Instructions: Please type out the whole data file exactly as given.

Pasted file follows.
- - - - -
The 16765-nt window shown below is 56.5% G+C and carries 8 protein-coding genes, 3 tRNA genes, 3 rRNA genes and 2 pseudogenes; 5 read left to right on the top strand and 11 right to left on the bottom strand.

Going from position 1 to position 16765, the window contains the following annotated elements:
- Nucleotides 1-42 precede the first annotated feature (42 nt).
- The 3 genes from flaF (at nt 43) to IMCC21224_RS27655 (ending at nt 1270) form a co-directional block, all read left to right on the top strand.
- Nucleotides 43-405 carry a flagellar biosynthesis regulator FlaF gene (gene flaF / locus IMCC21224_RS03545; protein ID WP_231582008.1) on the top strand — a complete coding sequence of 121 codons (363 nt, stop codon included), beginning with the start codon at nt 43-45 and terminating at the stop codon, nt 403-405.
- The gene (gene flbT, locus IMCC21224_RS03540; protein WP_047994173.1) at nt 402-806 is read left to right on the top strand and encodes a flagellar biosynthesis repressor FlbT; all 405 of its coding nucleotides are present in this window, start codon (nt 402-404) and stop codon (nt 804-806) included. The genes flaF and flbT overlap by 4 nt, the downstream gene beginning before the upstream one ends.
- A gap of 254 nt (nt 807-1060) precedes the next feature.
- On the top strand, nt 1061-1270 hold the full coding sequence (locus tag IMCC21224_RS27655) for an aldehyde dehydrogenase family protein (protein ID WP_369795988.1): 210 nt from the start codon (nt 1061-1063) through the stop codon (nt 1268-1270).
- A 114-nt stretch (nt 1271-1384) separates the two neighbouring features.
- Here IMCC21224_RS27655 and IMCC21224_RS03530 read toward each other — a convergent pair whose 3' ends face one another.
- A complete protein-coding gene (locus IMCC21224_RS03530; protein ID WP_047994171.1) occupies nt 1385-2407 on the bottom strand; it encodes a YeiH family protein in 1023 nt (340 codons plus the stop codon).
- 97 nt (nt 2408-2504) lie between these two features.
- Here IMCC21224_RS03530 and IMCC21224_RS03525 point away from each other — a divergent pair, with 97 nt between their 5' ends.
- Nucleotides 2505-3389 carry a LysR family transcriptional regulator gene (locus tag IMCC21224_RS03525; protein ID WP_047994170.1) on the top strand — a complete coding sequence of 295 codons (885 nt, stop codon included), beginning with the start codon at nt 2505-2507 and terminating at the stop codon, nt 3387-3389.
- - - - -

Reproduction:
The 16765-nt window shown below is 56.5% G+C and carries 8 protein-coding genes, 3 tRNA genes, 3 rRNA genes and 2 pseudogenes; 5 read left to right on the top strand and 11 right to left on the bottom strand.

Going from position 1 to position 16765, the window contains the following annotated elements:
- Nucleotides 1-42 precede the first annotated feature (42 nt).
- The 3 genes from flaF (at nt 43) to IMCC21224_RS27655 (ending at nt 1270) form a co-directional block, all read left to right on the top strand.
- Nucleotides 43-405 carry a flagellar biosynthesis regulator FlaF gene (gene flaF / locus IMCC21224_RS03545; protein ID WP_231582008.1) on the top strand — a complete coding sequence of 121 codons (363 nt, stop codon included), beginning with the start codon at nt 43-45 and terminating at the stop codon, nt 403-405.
- The gene (gene flbT, locus IMCC21224_RS03540; protein WP_047994173.1) at nt 402-806 is read left to right on the top strand and encodes a flagellar biosynthesis repressor FlbT; all 405 of its coding nucleotides are present in this window, start codon (nt 402-404) and stop codon (nt 804-806) included. The genes flaF and flbT overlap by 4 nt, the downstream gene beginning before the upstream one ends.
- A gap of 254 nt (nt 807-1060) precedes the next feature.
- On the top strand, nt 1061-1270 hold the full coding sequence (locus tag IMCC21224_RS27655) for an aldehyde dehydrogenase family protein (protein ID WP_369795988.1): 210 nt from the start codon (nt 1061-1063) through the stop codon (nt 1268-1270).
- A 114-nt stretch (nt 1271-1384) separates the two neighbouring features.
- Here IMCC21224_RS27655 and IMCC21224_RS03530 read toward each other — a convergent pair whose 3' ends face one another.
- A complete protein-coding gene (locus IMCC21224_RS03530; protein ID WP_047994171.1) occupies nt 1385-2407 on the bottom strand; it encodes a YeiH family protein in 1023 nt (340 codons plus the stop codon).
- 97 nt (nt 2408-2504) lie between these two features.
- Here IMCC21224_RS03530 and IMCC21224_RS03525 point away from each other — a divergent pair, with 97 nt between their 5' ends.
- Nucleotides 2505-3389 carry a LysR family transcriptional regulator gene (locus tag IMCC21224_RS03525; protein ID WP_047994170.1) on the top strand — a complete coding sequence of 295 codons (885 nt, stop codon included), beginning with the start codon at nt 2505-2507 and terminating at the stop codon, nt 3387-3389.